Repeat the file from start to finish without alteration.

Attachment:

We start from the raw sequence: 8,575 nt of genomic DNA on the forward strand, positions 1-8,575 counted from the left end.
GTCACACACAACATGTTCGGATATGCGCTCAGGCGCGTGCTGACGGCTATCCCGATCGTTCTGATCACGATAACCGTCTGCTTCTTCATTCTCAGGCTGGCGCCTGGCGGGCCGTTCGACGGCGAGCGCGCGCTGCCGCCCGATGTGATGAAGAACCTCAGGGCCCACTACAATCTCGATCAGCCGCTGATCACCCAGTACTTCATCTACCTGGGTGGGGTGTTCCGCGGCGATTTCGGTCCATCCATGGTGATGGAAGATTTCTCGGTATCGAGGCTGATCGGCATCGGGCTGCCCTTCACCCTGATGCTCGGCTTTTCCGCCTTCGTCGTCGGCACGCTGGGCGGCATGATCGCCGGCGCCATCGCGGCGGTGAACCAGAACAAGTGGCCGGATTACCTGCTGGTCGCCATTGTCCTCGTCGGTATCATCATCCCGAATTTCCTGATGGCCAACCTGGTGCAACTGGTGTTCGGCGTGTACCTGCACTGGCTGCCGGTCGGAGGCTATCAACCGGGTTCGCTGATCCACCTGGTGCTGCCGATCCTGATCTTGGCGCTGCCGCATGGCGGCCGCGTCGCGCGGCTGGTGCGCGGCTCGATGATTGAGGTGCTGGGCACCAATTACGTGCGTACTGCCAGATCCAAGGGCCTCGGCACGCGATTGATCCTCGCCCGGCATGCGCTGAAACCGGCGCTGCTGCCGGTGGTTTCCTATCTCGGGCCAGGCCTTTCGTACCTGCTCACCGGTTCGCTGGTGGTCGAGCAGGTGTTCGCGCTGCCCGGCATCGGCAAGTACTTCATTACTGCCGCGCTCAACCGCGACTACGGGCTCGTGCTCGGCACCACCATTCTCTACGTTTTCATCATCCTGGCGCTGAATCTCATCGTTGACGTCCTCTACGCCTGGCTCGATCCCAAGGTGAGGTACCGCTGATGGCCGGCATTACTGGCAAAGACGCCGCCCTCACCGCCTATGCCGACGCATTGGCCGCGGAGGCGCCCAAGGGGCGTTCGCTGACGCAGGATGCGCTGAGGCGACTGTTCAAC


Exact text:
We start from the raw sequence: 8,575 nt of genomic DNA on the forward strand, positions 1-8,575 counted from the left end.
GTCACACACAACATGTTCGGATATGCGCTCAGGCGCGTGCTGACGGCTATCCCGATCGTTCTGATCACGATAACCGTCTGCTTCTTCATTCTCAGGCTGGCGCCTGGCGGGCCGTTCGACGGCGAGCGCGCGCTGCCGCCCGATGTGATGAAGAACCTCAGGGCCCACTACAATCTCGATCAGCCGCTGATCACCCAGTACTTCATCTACCTGGGTGGGGTGTTCCGCGGCGATTTCGGTCCATCCATGGTGATGGAAGATTTCTCGGTATCGAGGCTGATCGGCATCGGGCTGCCCTTCACCCTGATGCTCGGCTTTTCCGCCTTCGTCGTCGGCACGCTGGGCGGCATGATCGCCGGCGCCATCGCGGCGGTGAACCAGAACAAGTGGCCGGATTACCTGCTGGTCGCCATTGTCCTCGTCGGTATCATCATCCCGAATTTCCTGATGGCCAACCTGGTGCAACTGGTGTTCGGCGTGTACCTGCACTGGCTGCCGGTCGGAGGCTATCAACCGGGTTCGCTGATCCACCTGGTGCTGCCGATCCTGATCTTGGCGCTGCCGCATGGCGGCCGCGTCGCGCGGCTGGTGCGCGGCTCGATGATTGAGGTGCTGGGCACCAATTACGTGCGTACTGCCAGATCCAAGGGCCTCGGCACGCGATTGATCCTCGCCCGGCATGCGCTGAAACCGGCGCTGCTGCCGGTGGTTTCCTATCTCGGGCCAGGCCTTTCGTACCTGCTCACCGGTTCGCTGGTGGTCGAGCAGGTGTTCGCGCTGCCCGGCATCGGCAAGTACTTCATTACTGCCGCGCTCAACCGCGACTACGGGCTCGTGCTCGGCACCACCATTCTCTACGTTTTCATCATCCTGGCGCTGAATCTCATCGTTGACGTCCTCTACGCCTGGCTCGATCCCAAGGTGAGGTACCGCTGATGGCCGGCATTACTGGCAAAGACGCCGCCCTCACCGCCTATGCCGACGCATTGGCCGCGGAGGCGCCCAAGGGGCGTTCGCTGACGCAGGATGCGCTGAGGCGACTGTTCAAC